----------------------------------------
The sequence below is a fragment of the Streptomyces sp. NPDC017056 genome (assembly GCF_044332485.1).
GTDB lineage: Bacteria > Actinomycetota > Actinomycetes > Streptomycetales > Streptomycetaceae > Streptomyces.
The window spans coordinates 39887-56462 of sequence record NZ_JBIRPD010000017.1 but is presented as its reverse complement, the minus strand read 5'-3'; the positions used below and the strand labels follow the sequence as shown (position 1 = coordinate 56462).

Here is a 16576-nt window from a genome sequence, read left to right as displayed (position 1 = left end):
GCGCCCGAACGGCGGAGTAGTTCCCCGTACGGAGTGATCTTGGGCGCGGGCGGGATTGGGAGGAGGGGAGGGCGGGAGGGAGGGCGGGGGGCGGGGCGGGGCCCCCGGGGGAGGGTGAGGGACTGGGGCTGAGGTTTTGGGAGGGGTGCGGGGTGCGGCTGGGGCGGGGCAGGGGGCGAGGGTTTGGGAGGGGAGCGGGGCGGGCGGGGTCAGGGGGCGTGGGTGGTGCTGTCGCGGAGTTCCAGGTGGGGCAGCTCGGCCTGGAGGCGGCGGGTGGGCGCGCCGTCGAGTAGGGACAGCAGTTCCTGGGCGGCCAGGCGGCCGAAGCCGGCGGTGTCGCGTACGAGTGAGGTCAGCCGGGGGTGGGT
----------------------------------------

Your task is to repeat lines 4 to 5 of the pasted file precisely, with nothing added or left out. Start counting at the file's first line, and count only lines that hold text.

Here is a 16576-nt window from a genome sequence, read left to right as displayed (position 1 = left end):
GCGCCCGAACGGCGGAGTAGTTCCCCGTACGGAGTGATCTTGGGCGCGGGCGGGATTGGGAGGAGGGGAGGGCGGGAGGGAGGGCGGGGGGCGGGGCGGGGCCCCCGGGGGAGGGTGAGGGACTGGGGCTGAGGTTTTGGGAGGGGTGCGGGGTGCGGCTGGGGCGGGGCAGGGGGCGAGGGTTTGGGAGGGGAGCGGGGCGGGCGGGGTCAGGGGGCGTGGGTGGTGCTGTCGCGGAGTTCCAGGTGGGGCAGCTCGGCCTGGAGGCGGCGGGTGGGCGCGCCGTCGAGTAGGGACAGCAGTTCCTGGGCGGCCAGGCGGCCGAAGCCGGCGGTGTCGCGTACGAGTGAGGTCAGCCGGGGGTGGGT